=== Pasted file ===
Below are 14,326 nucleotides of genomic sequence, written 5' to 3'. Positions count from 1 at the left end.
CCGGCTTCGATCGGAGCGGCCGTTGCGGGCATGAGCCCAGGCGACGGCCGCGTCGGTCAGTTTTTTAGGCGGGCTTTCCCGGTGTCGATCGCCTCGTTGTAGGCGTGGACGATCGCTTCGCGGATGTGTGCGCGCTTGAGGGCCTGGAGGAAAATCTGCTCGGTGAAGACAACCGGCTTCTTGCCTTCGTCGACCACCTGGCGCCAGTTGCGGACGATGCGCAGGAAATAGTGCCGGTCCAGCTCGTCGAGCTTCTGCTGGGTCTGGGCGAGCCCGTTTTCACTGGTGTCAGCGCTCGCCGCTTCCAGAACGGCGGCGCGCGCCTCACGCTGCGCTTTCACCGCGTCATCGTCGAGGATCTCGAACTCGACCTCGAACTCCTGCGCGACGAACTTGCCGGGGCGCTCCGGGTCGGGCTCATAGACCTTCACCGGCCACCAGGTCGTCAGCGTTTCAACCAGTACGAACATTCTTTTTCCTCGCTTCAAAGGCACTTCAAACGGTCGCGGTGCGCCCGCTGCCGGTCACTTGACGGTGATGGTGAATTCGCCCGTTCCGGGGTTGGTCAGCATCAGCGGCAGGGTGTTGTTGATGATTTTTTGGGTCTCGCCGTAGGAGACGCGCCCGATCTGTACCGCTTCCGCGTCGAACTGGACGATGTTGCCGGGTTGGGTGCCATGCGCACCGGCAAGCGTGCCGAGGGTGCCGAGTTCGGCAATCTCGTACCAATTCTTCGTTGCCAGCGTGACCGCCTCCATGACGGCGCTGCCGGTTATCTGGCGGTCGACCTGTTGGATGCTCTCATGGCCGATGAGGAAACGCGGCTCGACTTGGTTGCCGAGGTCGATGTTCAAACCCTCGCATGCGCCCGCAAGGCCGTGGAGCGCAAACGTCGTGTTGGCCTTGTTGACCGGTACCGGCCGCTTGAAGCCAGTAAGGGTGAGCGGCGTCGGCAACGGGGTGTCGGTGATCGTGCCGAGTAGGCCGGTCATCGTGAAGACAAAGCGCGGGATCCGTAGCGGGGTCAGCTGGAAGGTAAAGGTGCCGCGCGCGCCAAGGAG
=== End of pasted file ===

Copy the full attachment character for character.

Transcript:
Below are 14,326 nucleotides of genomic sequence, written 5' to 3'. Positions count from 1 at the left end.
CCGGCTTCGATCGGAGCGGCCGTTGCGGGCATGAGCCCAGGCGACGGCCGCGTCGGTCAGTTTTTTAGGCGGGCTTTCCCGGTGTCGATCGCCTCGTTGTAGGCGTGGACGATCGCTTCGCGGATGTGTGCGCGCTTGAGGGCCTGGAGGAAAATCTGCTCGGTGAAGACAACCGGCTTCTTGCCTTCGTCGACCACCTGGCGCCAGTTGCGGACGATGCGCAGGAAATAGTGCCGGTCCAGCTCGTCGAGCTTCTGCTGGGTCTGGGCGAGCCCGTTTTCACTGGTGTCAGCGCTCGCCGCTTCCAGAACGGCGGCGCGCGCCTCACGCTGCGCTTTCACCGCGTCATCGTCGAGGATCTCGAACTCGACCTCGAACTCCTGCGCGACGAACTTGCCGGGGCGCTCCGGGTCGGGCTCATAGACCTTCACCGGCCACCAGGTCGTCAGCGTTTCAACCAGTACGAACATTCTTTTTCCTCGCTTCAAAGGCACTTCAAACGGTCGCGGTGCGCCCGCTGCCGGTCACTTGACGGTGATGGTGAATTCGCCCGTTCCGGGGTTGGTCAGCATCAGCGGCAGGGTGTTGTTGATGATTTTTTGGGTCTCGCCGTAGGAGACGCGCCCGATCTGTACCGCTTCCGCGTCGAACTGGACGATGTTGCCGGGTTGGGTGCCATGCGCACCGGCAAGCGTGCCGAGGGTGCCGAGTTCGGCAATCTCGTACCAATTCTTCGTTGCCAGCGTGACCGCCTCCATGACGGCGCTGCCGGTTATCTGGCGGTCGACCTGTTGGATGCTCTCATGGCCGATGAGGAAACGCGGCTCGACTTGGTTGCCGAGGTCGATGTTCAAACCCTCGCATGCGCCCGCAAGGCCGTGGAGCGCAAACGTCGTGTTGGCCTTGTTGACCGGTACCGGCCGCTTGAAGCCAGTAAGGGTGAGCGGCGTCGGCAACGGGGTGTCGGTGATCGTGCCGAGTAGGCCGGTCATCGTGAAGACAAAGCGCGGGATCCGTAGCGGGGTCAGCTGGAAGGTAAAGGTGCCGCGCGCGCCAAGGAG